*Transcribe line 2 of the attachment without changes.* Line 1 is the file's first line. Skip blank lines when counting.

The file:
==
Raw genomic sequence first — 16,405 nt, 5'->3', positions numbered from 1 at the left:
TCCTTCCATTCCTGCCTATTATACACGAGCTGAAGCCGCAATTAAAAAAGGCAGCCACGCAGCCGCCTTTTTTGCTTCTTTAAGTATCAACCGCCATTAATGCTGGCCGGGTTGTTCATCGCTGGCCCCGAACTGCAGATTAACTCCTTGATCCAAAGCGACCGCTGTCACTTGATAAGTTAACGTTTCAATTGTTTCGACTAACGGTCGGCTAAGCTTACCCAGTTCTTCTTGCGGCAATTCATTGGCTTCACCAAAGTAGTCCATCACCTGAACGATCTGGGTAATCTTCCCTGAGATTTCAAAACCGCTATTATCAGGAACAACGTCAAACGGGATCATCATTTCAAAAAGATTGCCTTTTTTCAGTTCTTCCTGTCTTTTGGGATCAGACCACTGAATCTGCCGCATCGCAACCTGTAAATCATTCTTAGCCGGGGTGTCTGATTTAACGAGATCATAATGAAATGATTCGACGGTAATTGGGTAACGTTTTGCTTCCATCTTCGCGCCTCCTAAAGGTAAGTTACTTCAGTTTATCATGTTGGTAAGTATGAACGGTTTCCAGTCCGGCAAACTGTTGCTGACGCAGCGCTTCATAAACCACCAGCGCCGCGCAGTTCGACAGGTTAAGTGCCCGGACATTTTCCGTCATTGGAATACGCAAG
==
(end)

TCCTTCCATTCCTGCCTATTATACACGAGCTGAAGCCGCAATTAAAAAAGGCAGCCACGCAGCCGCCTTTTTTGCTTCTTTAAGTATCAACCGCCATTAATGCTGGCCGGGTTGTTCATCGCTGGCCCCGAACTGCAGATTAACTCCTTGATCCAAAGCGACCGCTGTCACTTGATAAGTTAACGTTTCAATTGTTTCGACTAACGGTCGGCTAAGCTTACCCAGTTCTTCTTGCGGCAATTCATTGGCTTCACCAAAGTAGTCCATCACCTGAACGATCTGGGTAATCTTCCCTGAGATTTCAAAACCGCTATTATCAGGAACAACGTCAAACGGGATCATCATTTCAAAAAGATTGCCTTTTTTCAGTTCTTCCTGTCTTTTGGGATCAGACCACTGAATCTGCCGCATCGCAACCTGTAAATCATTCTTAGCCGGGGTGTCTGATTTAACGAGATCATAATGAAATGATTCGACGGTAATTGGGTAACGTTTTGCTTCCATCTTCGCGCCTCCTAAAGGTAAGTTACTTCAGTTTATCATGTTGGTAAGTATGAACGGTTTCCAGTCCGGCAAACTGTTGCTGACGCAGCGCTTCATAAACCACCAGCGCCGCGCAGTTCGACAGGTTAAGTGCCCGGACATTTTCCGTCATTGGAATACGCAAG